|06SINGAPORE553||2006-02-24 03:45:00||CONFIDENTIAL||Embassy Singapore|
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C O N F I D E N T I A L SECTION 01 OF 02 SINGAPORE 000553
1. (C) Summary: Foreign Minister George Yeo and EAP Deputy
Assistant Secretary Eric John conducted a tour d'horizon of
Southeast Asia during their February 9 meeting. FM Yeo said
the United States' engagement with Indonesia was vital and he
welcomed the resumption of U.S. ties with the Indonesian
Armed Forces (TNI). On Burma, Minister Yeo expressed his
frustration with the regime, commenting that while the rest
of ASEAN was moving forward, Burma was moving backwards.
With the rise of China and India, FM Yeo stressed the
importance of the United States continuing to play the role
of "benign superpower" in Southeast Asia. Vietnam, in
particular, was interested in being able to use the United
States (and Japan) "to play off" of China. DAS John said the
President and Secretary would be more engaged with ASEAN this
year and we looked forward to working with Singapore as our
dialogue partner on the ASEAN-U.S. Enhanced Partnership. End
2. (U) During his February 8-11 visit to Singapore, EAP DAS
Eric John, accompanied by the Ambassador, met with Foreign
Minister George Yeo on February 9. Septel will report DAS
John's meetings with other GOS officials.
3. (C) Reviewing USG priorities in Southeast Asia, DAS John
told Minister Yeo that Indonesia was the most important -- we
wanted to build on last year's sea change in our policy. He
noted that some members of Congress remained opposed to the
resumption of military ties with the Indonesian Armed Forces
(TNI) and would be watching progress on TNI reform and East
Timor reconciliation closely. Minister Yeo welcomed the
resumption of ties; while Indonesian President Yudhoyono
"could be more active," he had the country moving in the
right direction. Indonesia was a "big part of the regional
puzzle" and FM Yeo said it was vital for the United States to
be engaged actively with it. He asserted that Indonesia was
not well disposed to China and was evaluating the impact of
China's rise on its own economic development, investment and
4. (C) Expressing his frustration with Burma, FM Yeo said the
rest of ASEAN was moving forward, but Burma was moving
backward. He was not optimistic that any positive change
would occur there soon -- by giving up its chairmanship of
ASEAN, Burma had no more incentives to behave. He added
that, "we are tired of defending them; they don't treat us as
a member of the family." Singapore would not, however, cut
its links with Burma. Minister Yeo said it was
understandable that Indian President Kalam had to visit
Burma; it was a vital buffer state between India and China.
China and India
5. (C) Taking up a familiar GOS theme, FM Yeo observed that
China and India were rapidly making up for lost time and were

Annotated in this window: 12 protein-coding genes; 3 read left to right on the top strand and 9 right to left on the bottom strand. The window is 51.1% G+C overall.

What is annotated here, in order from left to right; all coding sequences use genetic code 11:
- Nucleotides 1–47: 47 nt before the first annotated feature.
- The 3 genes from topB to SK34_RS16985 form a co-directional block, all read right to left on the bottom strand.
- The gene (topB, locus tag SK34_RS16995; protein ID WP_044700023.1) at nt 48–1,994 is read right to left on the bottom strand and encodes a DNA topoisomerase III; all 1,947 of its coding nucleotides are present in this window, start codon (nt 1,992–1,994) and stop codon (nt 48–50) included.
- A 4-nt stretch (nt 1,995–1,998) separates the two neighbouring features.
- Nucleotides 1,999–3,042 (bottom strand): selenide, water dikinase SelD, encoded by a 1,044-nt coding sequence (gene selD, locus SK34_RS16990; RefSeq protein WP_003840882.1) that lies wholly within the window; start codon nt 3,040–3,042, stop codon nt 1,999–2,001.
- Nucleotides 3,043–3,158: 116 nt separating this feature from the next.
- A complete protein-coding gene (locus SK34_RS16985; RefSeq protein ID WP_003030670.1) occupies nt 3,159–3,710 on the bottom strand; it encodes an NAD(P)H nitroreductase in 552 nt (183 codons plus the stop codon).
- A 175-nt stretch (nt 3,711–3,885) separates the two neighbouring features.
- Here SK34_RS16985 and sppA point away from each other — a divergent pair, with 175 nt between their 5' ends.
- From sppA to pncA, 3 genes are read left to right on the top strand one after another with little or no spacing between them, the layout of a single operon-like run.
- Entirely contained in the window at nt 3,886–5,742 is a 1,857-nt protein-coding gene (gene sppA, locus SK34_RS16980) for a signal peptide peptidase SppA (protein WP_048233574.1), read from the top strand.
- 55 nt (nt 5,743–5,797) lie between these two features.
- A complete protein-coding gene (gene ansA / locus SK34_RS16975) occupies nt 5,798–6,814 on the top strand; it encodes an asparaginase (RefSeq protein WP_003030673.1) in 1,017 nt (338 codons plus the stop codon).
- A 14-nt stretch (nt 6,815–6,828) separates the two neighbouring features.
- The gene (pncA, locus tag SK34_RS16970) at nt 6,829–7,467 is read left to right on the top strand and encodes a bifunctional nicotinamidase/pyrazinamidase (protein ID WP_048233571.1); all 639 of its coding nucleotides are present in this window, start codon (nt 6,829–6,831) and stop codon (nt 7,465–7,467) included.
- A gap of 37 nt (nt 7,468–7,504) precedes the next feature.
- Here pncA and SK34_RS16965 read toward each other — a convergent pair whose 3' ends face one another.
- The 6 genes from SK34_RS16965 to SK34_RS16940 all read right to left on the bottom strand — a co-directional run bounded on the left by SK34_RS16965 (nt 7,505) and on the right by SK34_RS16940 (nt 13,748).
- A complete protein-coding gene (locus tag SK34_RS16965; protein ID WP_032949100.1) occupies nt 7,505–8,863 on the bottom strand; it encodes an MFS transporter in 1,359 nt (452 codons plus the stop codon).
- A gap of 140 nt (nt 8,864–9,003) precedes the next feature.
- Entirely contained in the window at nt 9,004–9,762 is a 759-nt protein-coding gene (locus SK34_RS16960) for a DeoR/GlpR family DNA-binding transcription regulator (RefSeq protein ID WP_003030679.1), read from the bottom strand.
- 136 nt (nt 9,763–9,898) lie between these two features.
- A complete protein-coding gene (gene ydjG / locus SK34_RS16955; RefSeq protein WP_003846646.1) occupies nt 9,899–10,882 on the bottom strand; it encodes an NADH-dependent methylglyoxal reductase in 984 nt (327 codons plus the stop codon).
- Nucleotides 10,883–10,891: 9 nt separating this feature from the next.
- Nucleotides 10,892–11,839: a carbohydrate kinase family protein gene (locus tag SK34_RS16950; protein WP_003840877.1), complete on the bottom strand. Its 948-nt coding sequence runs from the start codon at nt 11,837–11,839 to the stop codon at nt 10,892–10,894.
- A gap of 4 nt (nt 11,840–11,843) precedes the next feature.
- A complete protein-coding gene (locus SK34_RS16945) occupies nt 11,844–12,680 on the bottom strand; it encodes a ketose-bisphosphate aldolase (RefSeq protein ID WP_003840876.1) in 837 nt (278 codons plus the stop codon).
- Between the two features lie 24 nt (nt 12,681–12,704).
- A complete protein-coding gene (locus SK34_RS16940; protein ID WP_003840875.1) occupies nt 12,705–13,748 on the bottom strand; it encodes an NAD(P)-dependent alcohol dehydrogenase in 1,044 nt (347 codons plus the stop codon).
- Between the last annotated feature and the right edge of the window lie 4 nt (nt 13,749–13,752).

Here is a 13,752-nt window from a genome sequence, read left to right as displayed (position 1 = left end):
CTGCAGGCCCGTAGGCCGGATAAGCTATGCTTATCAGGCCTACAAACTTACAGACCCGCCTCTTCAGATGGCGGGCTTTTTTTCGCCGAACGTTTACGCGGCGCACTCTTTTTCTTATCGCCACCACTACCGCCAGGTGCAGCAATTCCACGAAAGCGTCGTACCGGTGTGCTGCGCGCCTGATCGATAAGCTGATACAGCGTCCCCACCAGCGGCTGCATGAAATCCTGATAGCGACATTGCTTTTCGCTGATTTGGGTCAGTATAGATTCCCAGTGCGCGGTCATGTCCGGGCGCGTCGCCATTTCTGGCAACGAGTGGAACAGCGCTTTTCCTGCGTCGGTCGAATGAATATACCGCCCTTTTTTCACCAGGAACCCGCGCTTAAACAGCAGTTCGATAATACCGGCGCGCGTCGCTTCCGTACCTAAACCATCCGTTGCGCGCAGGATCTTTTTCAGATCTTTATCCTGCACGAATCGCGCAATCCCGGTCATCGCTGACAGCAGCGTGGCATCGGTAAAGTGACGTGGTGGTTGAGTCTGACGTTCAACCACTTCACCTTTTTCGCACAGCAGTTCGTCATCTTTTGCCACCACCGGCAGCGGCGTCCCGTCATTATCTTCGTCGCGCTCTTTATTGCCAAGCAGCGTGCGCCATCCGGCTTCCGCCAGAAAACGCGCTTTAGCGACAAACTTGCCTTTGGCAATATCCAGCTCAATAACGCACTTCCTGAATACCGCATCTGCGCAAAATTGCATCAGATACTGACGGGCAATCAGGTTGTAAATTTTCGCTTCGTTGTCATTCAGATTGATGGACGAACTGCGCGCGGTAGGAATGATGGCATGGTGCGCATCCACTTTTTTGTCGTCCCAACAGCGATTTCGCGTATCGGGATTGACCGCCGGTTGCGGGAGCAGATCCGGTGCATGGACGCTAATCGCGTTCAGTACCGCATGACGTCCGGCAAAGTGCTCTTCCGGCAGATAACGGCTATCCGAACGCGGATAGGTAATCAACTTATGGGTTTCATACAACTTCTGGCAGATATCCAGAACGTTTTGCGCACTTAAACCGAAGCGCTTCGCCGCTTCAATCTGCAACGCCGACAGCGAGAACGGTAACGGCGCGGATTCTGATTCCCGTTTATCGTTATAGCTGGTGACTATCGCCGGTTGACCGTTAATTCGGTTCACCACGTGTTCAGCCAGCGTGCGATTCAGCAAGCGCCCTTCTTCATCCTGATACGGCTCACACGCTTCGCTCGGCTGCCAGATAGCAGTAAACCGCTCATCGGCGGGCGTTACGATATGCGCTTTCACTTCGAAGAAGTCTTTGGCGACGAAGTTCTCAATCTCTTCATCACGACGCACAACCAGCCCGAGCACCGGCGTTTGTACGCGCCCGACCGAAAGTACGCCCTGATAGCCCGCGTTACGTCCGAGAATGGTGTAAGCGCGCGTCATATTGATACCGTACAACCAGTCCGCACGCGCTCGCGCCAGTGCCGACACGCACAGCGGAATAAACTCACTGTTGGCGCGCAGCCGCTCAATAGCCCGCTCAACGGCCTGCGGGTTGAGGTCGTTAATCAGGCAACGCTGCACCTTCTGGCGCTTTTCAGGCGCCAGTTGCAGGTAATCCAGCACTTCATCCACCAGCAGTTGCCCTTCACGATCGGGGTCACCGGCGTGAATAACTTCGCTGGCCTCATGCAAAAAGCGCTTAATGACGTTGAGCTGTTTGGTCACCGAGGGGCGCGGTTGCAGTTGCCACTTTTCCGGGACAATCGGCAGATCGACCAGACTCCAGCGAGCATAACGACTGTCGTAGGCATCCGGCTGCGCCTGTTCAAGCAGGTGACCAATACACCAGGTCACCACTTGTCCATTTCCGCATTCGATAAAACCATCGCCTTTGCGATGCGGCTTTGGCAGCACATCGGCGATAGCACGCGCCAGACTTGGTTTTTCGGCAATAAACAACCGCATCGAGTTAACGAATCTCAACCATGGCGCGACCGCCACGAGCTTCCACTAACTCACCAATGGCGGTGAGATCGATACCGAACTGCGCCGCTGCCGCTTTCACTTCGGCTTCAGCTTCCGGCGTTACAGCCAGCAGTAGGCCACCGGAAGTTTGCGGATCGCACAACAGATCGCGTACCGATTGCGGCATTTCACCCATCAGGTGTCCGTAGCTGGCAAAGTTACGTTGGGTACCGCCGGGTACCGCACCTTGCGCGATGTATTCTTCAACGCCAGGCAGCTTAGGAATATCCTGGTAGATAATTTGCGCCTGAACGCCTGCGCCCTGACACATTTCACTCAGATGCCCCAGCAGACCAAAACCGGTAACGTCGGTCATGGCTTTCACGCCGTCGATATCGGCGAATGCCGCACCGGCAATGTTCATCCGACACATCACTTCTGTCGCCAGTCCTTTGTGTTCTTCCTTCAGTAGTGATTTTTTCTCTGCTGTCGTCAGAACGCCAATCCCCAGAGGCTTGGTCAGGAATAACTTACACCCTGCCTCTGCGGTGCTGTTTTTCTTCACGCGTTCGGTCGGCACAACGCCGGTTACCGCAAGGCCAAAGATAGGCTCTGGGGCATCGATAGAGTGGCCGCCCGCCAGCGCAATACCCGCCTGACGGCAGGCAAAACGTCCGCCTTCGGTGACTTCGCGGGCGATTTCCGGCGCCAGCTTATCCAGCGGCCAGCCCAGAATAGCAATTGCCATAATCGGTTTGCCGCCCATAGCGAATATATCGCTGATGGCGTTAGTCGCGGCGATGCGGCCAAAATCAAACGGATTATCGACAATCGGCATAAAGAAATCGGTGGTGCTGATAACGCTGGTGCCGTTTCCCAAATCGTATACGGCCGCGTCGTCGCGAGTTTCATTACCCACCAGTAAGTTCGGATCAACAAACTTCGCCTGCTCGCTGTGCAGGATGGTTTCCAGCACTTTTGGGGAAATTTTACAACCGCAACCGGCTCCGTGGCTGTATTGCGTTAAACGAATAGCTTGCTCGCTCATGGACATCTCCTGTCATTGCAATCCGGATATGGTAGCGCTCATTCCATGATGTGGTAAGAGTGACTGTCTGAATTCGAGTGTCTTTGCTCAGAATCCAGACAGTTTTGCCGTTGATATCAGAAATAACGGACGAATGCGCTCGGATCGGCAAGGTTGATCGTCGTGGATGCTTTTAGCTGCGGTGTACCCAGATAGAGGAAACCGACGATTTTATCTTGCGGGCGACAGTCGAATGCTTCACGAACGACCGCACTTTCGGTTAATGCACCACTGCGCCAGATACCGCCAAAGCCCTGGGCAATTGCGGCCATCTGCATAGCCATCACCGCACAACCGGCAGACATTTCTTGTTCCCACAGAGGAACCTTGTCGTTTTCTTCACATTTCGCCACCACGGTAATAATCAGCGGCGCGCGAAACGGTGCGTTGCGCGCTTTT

joining the international community. In Southeast Asia,
Singapore needed to "carve out space" for itself and to
engage both of these rising powers. To that end, it helped
if other powers, notably the United States, were also active.
Singapore always feared that the United States would lose
interest in Southeast Asia and allow "small problems" to
cloud the big picture. China was active both bilaterally
with ASEAN countries and multilaterally. The stronger China
grew, however, the more ASEAN countries would want the United
States to keep playing the role of "benign superpower."
6. (C) The leadership in Vietnam was smart and disciplined,
observed FM Yeo. Vietnam could not afford to offend its
larger neighbor, China. Vietnam thus wanted to attract the
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United States' interest, which would enable it "to play off"
China against the United States as well as Japan. Minister
Yeo claimed that Vietnam was also "keen" on ASEAN
integration. DAS John commented that Vietnam had
methodically built its relationship with the United States
over the last decade. While the pace had been slow at times,
there was never any backtracking. The President's visit to
Hanoi for the APEC Summit in November provided a useful tool
to advance our ties this year.
7. (C) Democratic development remained a challenge in
Cambodia, observed DAS John, though the pardon and return to
Cambodia of opposition party leader Sam Rainsy was a positive
development. Commenting on his recent trip to Cambodia, FM
Yeo said he had urged Prime Minister Hun Sen to do a better
job managing his ties with the U.S. Congress. When he
suggested to Hun Sen that he send FUNCINPEC leader Prince
Ranariddh as an envoy to Congress, Yeo said a "horrified"
expression came across his face.
8. (C) The President came away from last November's meeting
at APEC with the seven ASEAN leaders enthusiastic about
building ties with ASEAN, noted DAS John. Reflecting this,
the President and the Secretary would be more engaged with
ASEAN this year. The USG looked forward to working with
Singapore as its ASEAN dialogue partner to move forward on
the ASEAN-U.S. Enhanced Partnership, which should put
U.S.-ASEAN ties on a qualitatively different level.
Commenting on USG attendance at last year's ASEAN
Post-Ministerial meeting in Vientiane, FM Yeo said that ASEAN
should have been pleased with the Deputy Secretary's
participation, given his work in opening up trade ties with
the region. For many ASEAN members, however, symbols were
more important than substance.
9. (U) DAS John has cleared this message.